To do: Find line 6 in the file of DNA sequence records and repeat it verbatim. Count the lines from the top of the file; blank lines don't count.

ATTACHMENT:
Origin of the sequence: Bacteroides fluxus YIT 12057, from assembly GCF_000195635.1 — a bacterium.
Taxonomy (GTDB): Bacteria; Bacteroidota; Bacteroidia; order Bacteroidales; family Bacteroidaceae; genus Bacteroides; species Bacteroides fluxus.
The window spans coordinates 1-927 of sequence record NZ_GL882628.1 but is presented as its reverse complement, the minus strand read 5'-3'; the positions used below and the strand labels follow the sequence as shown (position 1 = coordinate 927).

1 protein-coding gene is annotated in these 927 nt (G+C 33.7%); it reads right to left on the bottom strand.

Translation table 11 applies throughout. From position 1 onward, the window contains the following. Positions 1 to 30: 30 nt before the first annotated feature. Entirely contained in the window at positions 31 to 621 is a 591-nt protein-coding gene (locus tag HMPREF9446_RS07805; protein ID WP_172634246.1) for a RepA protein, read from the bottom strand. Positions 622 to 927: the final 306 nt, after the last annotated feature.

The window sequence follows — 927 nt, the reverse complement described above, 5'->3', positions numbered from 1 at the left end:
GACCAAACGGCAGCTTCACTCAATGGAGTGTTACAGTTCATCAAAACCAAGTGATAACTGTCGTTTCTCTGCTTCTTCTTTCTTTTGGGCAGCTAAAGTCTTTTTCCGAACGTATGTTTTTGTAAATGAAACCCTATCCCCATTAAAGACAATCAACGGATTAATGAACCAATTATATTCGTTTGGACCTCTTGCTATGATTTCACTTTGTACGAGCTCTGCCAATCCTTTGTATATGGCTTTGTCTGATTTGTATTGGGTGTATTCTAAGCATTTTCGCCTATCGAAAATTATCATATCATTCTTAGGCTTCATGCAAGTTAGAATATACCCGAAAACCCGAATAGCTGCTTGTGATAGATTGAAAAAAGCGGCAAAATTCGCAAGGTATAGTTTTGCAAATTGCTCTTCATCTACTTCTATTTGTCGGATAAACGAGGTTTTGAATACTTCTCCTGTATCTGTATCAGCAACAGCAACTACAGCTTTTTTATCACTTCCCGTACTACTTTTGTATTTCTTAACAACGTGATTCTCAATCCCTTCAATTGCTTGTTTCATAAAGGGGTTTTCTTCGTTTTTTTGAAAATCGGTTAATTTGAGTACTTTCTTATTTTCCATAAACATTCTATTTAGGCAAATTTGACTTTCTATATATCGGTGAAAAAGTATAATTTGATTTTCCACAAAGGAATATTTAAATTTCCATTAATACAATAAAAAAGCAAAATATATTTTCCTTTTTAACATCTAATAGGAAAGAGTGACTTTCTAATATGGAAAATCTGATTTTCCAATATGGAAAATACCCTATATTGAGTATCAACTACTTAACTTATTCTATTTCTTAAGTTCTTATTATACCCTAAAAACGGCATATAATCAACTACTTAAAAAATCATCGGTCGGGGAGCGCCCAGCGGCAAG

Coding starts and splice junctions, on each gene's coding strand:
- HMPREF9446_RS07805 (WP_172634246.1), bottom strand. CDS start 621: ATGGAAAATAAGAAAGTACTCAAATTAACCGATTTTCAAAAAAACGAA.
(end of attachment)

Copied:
The window sequence follows — 927 nt, the reverse complement described above, 5'->3', positions numbered from 1 at the left end: